How do substitute decision-makers make decisions?
When deciding whether or not to consent to health care for a person at the end of life, an Advance Personal Plan decision-maker must act in accordance with the decision-making principles.
Guardians must act in accordance with the guardianship principles which require the guardian to act and make decisions in the person’s best interests. This includes considering:
- the person’s current and previously stated views and wishes;
- any views and wishes of an interested person for the adult;
- maintaining the person’s freedom of decision and action to the greatest extent possible;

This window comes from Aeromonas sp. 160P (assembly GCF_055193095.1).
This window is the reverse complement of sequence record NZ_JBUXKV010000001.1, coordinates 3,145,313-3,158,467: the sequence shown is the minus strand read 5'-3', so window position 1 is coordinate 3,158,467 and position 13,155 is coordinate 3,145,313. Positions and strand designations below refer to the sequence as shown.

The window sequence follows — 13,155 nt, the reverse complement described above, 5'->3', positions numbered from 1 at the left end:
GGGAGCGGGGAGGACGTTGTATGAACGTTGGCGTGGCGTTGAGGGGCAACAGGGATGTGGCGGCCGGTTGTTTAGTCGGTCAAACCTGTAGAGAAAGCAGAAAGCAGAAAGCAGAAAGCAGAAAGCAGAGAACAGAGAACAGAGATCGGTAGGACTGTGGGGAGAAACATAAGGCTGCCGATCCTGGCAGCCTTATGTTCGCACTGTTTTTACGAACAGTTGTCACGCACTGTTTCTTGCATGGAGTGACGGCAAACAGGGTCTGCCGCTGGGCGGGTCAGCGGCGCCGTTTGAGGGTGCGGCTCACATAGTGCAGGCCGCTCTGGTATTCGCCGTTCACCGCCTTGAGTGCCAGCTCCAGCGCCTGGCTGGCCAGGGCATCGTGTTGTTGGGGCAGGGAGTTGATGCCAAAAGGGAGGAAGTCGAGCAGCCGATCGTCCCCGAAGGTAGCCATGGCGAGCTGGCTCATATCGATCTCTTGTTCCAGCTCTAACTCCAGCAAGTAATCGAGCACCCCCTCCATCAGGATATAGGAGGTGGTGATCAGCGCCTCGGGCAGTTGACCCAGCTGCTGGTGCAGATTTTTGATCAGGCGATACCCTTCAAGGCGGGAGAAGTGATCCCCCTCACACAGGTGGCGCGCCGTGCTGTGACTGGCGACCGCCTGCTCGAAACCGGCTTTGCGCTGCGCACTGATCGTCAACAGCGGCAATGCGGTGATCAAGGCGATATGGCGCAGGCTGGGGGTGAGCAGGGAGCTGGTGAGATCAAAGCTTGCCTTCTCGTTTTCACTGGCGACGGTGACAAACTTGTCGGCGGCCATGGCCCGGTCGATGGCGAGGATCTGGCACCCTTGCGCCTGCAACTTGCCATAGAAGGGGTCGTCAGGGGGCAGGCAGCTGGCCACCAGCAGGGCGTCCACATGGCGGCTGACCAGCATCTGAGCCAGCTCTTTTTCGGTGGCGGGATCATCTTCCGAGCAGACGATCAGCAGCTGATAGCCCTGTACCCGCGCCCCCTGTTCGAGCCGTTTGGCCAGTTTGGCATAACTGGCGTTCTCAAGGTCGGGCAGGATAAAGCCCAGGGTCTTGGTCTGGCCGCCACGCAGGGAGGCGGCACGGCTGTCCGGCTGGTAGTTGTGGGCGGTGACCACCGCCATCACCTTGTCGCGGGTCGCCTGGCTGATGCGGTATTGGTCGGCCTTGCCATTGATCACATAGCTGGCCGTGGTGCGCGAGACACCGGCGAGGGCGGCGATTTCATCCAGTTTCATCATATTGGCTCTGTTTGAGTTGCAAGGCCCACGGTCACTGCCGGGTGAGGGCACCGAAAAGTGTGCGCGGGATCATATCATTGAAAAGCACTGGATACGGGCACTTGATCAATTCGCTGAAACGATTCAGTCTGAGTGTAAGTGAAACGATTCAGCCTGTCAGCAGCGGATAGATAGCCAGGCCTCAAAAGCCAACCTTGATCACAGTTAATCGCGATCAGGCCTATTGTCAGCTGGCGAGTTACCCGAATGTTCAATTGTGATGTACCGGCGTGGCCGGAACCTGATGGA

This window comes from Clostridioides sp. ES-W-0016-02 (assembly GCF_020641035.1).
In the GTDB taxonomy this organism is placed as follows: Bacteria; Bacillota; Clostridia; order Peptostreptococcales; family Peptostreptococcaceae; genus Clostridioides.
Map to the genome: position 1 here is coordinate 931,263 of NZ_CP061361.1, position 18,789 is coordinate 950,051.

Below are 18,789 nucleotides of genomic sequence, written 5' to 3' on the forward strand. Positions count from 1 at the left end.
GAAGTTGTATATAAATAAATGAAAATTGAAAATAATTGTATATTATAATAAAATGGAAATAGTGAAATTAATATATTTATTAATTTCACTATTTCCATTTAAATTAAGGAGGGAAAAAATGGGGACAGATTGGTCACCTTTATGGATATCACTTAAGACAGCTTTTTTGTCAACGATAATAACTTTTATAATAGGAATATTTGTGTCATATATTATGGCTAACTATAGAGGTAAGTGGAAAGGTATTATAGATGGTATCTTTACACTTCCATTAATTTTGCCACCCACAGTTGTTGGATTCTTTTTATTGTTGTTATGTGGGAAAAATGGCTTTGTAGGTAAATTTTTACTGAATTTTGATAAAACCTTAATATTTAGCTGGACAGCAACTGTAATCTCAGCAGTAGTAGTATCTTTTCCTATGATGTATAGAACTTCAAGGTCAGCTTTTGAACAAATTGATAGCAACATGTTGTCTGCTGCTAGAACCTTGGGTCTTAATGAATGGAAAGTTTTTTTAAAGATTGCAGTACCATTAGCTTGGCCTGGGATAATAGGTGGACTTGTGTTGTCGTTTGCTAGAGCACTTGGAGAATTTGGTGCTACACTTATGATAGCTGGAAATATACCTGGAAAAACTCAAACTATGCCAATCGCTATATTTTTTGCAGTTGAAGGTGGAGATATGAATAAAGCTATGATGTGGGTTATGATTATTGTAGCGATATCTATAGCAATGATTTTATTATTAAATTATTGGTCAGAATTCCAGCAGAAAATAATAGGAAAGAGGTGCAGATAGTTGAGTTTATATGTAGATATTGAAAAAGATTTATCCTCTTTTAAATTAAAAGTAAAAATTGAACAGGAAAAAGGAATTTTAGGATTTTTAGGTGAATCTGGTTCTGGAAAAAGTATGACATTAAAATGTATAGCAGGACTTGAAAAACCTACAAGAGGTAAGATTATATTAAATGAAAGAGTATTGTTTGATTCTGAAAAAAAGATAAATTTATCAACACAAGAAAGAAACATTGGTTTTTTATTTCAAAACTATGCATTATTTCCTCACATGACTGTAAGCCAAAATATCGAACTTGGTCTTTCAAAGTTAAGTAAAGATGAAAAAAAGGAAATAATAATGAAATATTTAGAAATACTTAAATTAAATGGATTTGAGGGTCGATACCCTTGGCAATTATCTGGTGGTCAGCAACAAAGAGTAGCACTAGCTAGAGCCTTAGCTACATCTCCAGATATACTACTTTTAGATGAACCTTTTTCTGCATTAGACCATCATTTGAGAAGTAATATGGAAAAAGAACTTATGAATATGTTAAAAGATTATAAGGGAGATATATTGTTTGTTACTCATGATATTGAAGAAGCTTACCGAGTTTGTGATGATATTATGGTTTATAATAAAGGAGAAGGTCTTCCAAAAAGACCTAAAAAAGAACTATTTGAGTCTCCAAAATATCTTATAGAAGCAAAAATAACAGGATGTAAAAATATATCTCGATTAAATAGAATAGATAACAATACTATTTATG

- providing the person with appropriate care, including health care;
- maintaining the person‘s right to be treated with dignity and respect; and
- protecting the person from harm, neglect, abuse and exploitation.
A guardian should also decide in a way that is least restrictive of the person’s freedom of decision and action, and support the person as much as possible to make a decision for themselves.
Where the person has made an advance care statement, the guardian must give effect to the statement even if it is not in the person’s best interests. The only exceptions to this are:
- If the person still has capacity and states he or she does not want to give effect to the statement.
- It is impracticable, unlawful, onerous or unreasonable to make the decision the person would have made.
- There is no reasonable possibility the person would have intended the advance care statement to apply in the circumstances.